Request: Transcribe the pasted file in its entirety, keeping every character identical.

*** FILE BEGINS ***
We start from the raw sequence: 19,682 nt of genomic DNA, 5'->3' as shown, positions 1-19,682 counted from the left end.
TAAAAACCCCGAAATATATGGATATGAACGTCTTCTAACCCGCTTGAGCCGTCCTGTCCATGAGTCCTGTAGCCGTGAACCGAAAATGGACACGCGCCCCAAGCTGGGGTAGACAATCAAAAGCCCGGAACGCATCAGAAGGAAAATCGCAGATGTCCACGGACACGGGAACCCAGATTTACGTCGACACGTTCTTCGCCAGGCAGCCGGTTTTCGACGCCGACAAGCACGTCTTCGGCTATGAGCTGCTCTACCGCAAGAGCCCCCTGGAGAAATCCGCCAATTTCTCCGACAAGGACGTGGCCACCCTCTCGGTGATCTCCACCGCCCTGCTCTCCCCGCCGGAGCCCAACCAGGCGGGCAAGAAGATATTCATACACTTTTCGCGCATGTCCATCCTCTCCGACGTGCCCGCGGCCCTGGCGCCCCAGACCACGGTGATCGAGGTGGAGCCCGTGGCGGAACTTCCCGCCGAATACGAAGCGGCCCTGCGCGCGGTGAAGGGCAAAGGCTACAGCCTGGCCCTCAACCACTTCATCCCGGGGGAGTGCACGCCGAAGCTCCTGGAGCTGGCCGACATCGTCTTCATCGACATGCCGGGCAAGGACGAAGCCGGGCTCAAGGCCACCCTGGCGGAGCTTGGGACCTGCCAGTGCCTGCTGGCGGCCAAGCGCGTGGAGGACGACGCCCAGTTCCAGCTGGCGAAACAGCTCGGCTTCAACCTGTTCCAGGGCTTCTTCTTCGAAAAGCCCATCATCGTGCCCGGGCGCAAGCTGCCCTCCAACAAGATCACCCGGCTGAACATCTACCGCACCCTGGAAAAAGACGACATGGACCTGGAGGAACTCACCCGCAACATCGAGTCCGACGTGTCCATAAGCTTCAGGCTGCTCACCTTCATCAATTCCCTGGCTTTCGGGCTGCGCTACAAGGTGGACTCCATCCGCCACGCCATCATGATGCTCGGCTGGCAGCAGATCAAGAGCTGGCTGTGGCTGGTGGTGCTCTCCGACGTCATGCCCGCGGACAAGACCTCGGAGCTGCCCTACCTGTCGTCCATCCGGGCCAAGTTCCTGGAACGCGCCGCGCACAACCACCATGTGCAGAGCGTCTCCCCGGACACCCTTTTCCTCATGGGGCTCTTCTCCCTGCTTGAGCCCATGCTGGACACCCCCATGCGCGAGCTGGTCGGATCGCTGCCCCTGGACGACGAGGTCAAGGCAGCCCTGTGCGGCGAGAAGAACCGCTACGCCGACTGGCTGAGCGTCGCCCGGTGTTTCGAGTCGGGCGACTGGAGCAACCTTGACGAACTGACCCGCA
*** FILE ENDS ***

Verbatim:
We start from the raw sequence: 19,682 nt of genomic DNA, 5'->3' as shown, positions 1-19,682 counted from the left end.
TAAAAACCCCGAAATATATGGATATGAACGTCTTCTAACCCGCTTGAGCCGTCCTGTCCATGAGTCCTGTAGCCGTGAACCGAAAATGGACACGCGCCCCAAGCTGGGGTAGACAATCAAAAGCCCGGAACGCATCAGAAGGAAAATCGCAGATGTCCACGGACACGGGAACCCAGATTTACGTCGACACGTTCTTCGCCAGGCAGCCGGTTTTCGACGCCGACAAGCACGTCTTCGGCTATGAGCTGCTCTACCGCAAGAGCCCCCTGGAGAAATCCGCCAATTTCTCCGACAAGGACGTGGCCACCCTCTCGGTGATCTCCACCGCCCTGCTCTCCCCGCCGGAGCCCAACCAGGCGGGCAAGAAGATATTCATACACTTTTCGCGCATGTCCATCCTCTCCGACGTGCCCGCGGCCCTGGCGCCCCAGACCACGGTGATCGAGGTGGAGCCCGTGGCGGAACTTCCCGCCGAATACGAAGCGGCCCTGCGCGCGGTGAAGGGCAAAGGCTACAGCCTGGCCCTCAACCACTTCATCCCGGGGGAGTGCACGCCGAAGCTCCTGGAGCTGGCCGACATCGTCTTCATCGACATGCCGGGCAAGGACGAAGCCGGGCTCAAGGCCACCCTGGCGGAGCTTGGGACCTGCCAGTGCCTGCTGGCGGCCAAGCGCGTGGAGGACGACGCCCAGTTCCAGCTGGCGAAACAGCTCGGCTTCAACCTGTTCCAGGGCTTCTTCTTCGAAAAGCCCATCATCGTGCCCGGGCGCAAGCTGCCCTCCAACAAGATCACCCGGCTGAACATCTACCGCACCCTGGAAAAAGACGACATGGACCTGGAGGAACTCACCCGCAACATCGAGTCCGACGTGTCCATAAGCTTCAGGCTGCTCACCTTCATCAATTCCCTGGCTTTCGGGCTGCGCTACAAGGTGGACTCCATCCGCCACGCCATCATGATGCTCGGCTGGCAGCAGATCAAGAGCTGGCTGTGGCTGGTGGTGCTCTCCGACGTCATGCCCGCGGACAAGACCTCGGAGCTGCCCTACCTGTCGTCCATCCGGGCCAAGTTCCTGGAACGCGCCGCGCACAACCACCATGTGCAGAGCGTCTCCCCGGACACCCTTTTCCTCATGGGGCTCTTCTCCCTGCTTGAGCCCATGCTGGACACCCCCATGCGCGAGCTGGTCGGATCGCTGCCCCTGGACGACGAGGTCAAGGCAGCCCTGTGCGGCGAGAAGAACCGCTACGCCGACTGGCTGAGCGTCGCCCGGTGTTTCGAGTCGGGCGACTGGAGCAACCTTGACGAACTGACCCGCA